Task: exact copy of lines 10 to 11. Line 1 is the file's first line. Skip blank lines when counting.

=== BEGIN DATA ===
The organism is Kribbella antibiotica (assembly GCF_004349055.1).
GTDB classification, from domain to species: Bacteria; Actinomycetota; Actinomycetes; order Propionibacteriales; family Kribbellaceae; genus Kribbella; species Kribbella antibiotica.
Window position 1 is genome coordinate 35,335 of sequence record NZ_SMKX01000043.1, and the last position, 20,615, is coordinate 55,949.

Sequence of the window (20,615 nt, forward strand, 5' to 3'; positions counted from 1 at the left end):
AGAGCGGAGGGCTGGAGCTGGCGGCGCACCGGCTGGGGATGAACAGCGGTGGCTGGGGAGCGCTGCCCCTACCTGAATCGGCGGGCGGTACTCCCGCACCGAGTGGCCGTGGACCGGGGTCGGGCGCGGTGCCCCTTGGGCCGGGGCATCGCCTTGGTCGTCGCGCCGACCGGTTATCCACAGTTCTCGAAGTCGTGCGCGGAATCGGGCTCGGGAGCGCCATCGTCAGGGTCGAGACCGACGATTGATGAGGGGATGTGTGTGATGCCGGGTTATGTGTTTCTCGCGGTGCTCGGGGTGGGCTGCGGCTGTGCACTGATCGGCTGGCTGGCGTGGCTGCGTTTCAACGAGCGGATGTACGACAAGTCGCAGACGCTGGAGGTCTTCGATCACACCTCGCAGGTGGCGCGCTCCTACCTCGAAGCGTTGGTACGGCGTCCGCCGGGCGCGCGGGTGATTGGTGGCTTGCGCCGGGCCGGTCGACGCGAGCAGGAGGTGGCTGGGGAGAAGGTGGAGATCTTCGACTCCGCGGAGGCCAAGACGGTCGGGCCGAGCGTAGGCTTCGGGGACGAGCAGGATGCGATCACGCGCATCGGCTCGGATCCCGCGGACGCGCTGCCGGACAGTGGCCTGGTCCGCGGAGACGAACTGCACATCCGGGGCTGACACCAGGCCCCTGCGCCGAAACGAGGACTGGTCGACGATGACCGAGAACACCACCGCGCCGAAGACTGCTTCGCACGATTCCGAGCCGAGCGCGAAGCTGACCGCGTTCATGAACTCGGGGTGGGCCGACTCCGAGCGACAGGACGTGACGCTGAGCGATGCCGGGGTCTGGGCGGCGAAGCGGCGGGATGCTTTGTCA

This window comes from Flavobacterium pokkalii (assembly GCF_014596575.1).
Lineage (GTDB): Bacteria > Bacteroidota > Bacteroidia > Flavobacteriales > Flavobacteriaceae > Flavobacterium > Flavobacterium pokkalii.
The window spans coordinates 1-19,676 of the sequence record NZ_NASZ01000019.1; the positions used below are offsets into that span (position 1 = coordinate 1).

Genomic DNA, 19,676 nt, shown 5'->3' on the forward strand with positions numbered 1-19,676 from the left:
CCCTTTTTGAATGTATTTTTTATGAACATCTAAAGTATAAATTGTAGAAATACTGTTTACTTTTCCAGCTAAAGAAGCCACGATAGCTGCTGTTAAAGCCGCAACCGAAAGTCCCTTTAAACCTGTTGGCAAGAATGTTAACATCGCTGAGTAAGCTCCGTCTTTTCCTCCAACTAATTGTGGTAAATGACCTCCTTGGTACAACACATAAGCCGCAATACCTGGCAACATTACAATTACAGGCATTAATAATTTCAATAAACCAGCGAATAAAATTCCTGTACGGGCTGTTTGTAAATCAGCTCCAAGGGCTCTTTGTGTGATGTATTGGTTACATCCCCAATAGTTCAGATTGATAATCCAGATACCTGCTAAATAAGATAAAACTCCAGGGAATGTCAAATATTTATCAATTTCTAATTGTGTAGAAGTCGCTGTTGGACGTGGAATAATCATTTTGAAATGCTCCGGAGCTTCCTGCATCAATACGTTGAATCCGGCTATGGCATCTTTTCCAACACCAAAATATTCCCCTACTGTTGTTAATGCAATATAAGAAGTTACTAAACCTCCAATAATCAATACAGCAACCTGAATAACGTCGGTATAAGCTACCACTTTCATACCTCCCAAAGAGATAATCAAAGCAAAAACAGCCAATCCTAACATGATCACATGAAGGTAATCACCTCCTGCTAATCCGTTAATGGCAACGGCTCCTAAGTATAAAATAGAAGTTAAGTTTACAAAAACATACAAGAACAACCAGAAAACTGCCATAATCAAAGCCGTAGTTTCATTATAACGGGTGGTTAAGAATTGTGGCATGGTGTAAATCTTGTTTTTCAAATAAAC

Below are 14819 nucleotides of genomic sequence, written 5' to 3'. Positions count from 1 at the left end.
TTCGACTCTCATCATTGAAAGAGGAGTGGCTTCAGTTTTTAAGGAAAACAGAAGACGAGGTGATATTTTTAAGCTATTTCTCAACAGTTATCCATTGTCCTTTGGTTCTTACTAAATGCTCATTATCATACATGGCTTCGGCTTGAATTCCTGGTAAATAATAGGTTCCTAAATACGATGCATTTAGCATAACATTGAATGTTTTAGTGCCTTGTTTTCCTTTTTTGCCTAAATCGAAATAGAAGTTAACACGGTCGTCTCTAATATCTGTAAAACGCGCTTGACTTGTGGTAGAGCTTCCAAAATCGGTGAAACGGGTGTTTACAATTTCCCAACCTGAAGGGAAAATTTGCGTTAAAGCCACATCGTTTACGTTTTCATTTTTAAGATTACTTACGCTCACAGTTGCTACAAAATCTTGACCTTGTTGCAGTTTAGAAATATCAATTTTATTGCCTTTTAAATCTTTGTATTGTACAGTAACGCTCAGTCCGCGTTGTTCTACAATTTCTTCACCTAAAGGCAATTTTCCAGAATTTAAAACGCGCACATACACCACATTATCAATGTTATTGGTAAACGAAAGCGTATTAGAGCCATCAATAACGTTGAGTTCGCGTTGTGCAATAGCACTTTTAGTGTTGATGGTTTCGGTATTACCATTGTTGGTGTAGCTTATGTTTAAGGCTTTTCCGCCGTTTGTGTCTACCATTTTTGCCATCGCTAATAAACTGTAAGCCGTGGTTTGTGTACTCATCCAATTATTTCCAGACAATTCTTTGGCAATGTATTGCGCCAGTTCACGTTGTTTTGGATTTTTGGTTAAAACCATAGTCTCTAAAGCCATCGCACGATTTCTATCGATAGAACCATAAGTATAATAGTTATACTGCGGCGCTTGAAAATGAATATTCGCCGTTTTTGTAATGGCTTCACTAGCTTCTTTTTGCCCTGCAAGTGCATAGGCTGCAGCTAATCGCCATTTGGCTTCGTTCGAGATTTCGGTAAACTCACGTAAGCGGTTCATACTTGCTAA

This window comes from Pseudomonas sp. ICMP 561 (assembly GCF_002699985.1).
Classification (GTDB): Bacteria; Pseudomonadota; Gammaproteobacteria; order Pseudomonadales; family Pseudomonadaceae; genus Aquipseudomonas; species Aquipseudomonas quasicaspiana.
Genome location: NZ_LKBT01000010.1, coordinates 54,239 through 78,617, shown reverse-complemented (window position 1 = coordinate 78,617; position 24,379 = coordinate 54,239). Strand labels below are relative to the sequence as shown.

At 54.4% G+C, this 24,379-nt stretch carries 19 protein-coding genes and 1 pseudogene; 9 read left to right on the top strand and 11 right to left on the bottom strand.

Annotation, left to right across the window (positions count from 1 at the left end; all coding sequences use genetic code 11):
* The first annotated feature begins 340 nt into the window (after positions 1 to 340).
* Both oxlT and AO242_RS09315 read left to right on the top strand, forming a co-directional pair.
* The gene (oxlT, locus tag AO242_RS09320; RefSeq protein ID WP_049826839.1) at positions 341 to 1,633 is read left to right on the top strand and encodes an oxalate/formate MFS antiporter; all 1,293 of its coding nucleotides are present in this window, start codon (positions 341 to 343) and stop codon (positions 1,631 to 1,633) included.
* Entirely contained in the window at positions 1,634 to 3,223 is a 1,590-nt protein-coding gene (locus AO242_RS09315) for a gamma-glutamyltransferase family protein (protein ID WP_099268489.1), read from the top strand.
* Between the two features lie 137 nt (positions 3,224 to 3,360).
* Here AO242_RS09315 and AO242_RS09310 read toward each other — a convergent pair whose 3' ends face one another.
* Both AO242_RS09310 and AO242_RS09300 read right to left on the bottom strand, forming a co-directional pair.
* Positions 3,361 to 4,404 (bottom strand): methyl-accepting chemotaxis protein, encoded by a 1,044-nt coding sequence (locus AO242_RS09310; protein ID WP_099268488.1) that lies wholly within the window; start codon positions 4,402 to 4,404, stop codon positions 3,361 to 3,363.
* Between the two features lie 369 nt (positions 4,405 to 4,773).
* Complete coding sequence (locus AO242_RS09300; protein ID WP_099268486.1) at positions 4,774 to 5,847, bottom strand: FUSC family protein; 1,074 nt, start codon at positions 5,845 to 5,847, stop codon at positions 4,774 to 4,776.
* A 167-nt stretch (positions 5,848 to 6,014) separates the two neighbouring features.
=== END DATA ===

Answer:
CCCTTTTTGAATGTATTTTTTATGAACATCTAAAGTATAAATTGTAGAAATACTGTTTACTTTTCCAGCTAAAGAAGCCACGATAGCTGCTGTTAAAGCCGCAACCGAAAGTCCCTTTAAACCTGTTGGCAAGAATGTTAACATCGCTGAGTAAGCTCCGTCTTTTCCTCCAACTAATTGTGGTAAATGACCTCCTTGGTACAACACATAAGCCGCAATACCTGGCAACATTACAATTACAGGCATTAATAATTTCAATAAACCAGCGAATAAAATTCCTGTACGGGCTGTTTGTAAATCAGCTCCAAGGGCTCTTTGTGTGATGTATTGGTTACATCCCCAATAGTTCAGATTGATAATCCAGATACCTGCTAAATAAGATAAAACTCCAGGGAATGTCAAATATTTATCAATTTCTAATTGTGTAGAAGTCGCTGTTGGACGTGGAATAATCATTTTGAAATGCTCCGGAGCTTCCTGCATCAATACGTTGAATCCGGCTATGGCATCTTTTCCAACACCAAAATATTCCCCTACTGTTGTTAATGCAATATAAGAAGTTACTAAACCTCCAATAATCAATACAGCAACCTGAATAACGTCGGTATAAGCTACCACTTTCATACCTCCCAAAGAGATAATCAAAGCAAAAACAGCCAATCCTAACATGATCACATGAAGGTAATCACCTCCTGCTAATCCGTTAATGGCAACGGCTCCTAAGTATAAAATAGAAGTTAAGTTTACAAAAACATACAAGAACAACCAGAAAACTGCCATAATCAAAGCCGTAGTTTCATTATAACGGGTGGTTAAGAATTGTGGCATGGTGTAAATCTTGTTTTTCAAATAAAC

Below are 14819 nucleotides of genomic sequence, written 5' to 3'. Positions count from 1 at the left end.